Set MainDocument = db.GetDocumentByUNID(CoverDocument.MainDocIDOS(0))
If Not MainDocument Is Nothing Then
    RequiredFields = MainDocument.GetItemValue("RequiredFieldsNotes")
		
    ' Use created custom attribute RequiredFieldsNotes,
    this attribute is available on the Main document as     
    ' an normal Notes field.    
    If RequiredFields(0) = "" Then    
    If debugging Then Messagebox "no required fields - empty set"    
    Continue = True    
    Else    
    ' Loop through each of the possible multiple conditions    
    For i = 0 To Ubound (RequiredFields)
				
        ' Break up the RequiredFieldNotes custom attribute in the validation 
        condition and the error message         
        ValidationCondition = Evaluate(|@Word("|+RequiredFields(i)+|";"%";1)|)        
        ErrorMessage = Evaluate(|@Word("|+RequiredFields(i)+|";"%";2)|)         
        ' Evaluate the validation condition        
        ValidationFailed = Evaluate( |@if(| + ValidationCondition(0) + |;
        "true";"false")|, MainDocument)        
        ' Display debugging messages in debugging variable is set to true        
        If debugging Then Messagebox ValidationCondition(0)        
        If debugging Then Messagebox ValidationFailed(0)        
        If debugging Then Messagebox ErrorMessage(0)         
        ' Check if validation failed and if so display the error message        
        If ValidationFailed(0) = "true" 
        Then 'if true, validation failed and we've to display a message        
        Answer = Msgbox (ErrorMessage(0), 16, "Validation error")
        'display the <Validation failed message>        
        Continue = False        
        Goto ExitFunction        
        End If
    Next
		
    End If
Else
    Messagebox("Main document not found")
End If
Goto exitfunction
ErrorTrap:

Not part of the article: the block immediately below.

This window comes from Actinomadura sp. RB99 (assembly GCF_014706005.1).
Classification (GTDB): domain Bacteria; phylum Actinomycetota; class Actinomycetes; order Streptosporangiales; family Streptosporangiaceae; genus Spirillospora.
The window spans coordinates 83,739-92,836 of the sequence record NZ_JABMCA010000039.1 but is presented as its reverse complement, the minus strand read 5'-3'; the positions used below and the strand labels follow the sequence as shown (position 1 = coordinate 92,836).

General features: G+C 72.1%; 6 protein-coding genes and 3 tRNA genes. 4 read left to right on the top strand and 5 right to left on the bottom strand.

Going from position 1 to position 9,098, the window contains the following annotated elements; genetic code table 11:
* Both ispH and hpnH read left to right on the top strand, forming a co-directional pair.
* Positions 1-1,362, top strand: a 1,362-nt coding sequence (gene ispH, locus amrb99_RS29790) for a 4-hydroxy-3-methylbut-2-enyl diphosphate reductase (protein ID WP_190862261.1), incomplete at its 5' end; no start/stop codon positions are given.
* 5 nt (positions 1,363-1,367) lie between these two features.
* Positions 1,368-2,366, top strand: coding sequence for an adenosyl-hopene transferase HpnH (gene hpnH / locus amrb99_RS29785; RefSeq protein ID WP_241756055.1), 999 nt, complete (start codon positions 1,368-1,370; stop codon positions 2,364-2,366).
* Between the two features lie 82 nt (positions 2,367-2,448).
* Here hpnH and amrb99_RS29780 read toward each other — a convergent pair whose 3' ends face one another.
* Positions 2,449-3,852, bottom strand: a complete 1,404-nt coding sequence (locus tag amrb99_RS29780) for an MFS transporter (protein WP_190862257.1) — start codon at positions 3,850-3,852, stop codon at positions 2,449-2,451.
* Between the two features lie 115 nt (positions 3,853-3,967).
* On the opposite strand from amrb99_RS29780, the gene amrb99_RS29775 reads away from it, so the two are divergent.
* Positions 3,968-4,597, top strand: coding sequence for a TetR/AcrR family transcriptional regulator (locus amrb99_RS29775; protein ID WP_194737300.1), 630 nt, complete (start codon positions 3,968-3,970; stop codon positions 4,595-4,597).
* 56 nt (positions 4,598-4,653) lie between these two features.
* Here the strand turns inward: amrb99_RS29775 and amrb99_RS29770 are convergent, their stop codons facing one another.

If debugging Then Messagebox "Error: " + Cstr(Err)+ " " + Error(Err)
Continue=False
Resume ExitFunction
ExitFunction:
If Continue = False Then
    ' Validation failed, open the main document again     
    Call uiws.EditDocument(True, MainDocument) 
End If
End Function

For debugging purposes, you can set the variable debugging to true. Then you'll see message boxes for:

  • Validation condition
  • Evaluated validation condition (True or False)
  • Error message

Validating field values using a browser

As you can see, validating field values for the Notes client is fairly straightforward. Validating field values using a Web browser is a little more complicated in that it requires JavaScript code. The underlying logic, however, is the same. To validate field values using a browser we need to code the following steps:

  1. Create a custom attribute to define a static validation condition.
  2. Add the custom JavaScript function CustomActivityValidation to the JS Header section of the OS Domino Workflow Web subform. This function is called when a user completes the Check invoice activity (submits the Lotus Workflow form).
  3. Add the custom JavaScript function Blank to the JS Header section of the OS Domino Workflow Web subform. This JavaScript function is used to perform the actual field validation.
  4. Add the GetErrorMessage JavaScript function to the OS Domino Workflow Web subform to evaluate the static validation condition (as defined in step 1) at runtime. If the validation failed, this function will return the error message defined in step 1.

Creating the custom attribute

For the Check invoice activity, create another custom attribute, RequiredFieldWeb, with this formula:

"LWFUtilGetFormFieldValue(WFDoc.Form.ApprovalChoiceOS) ==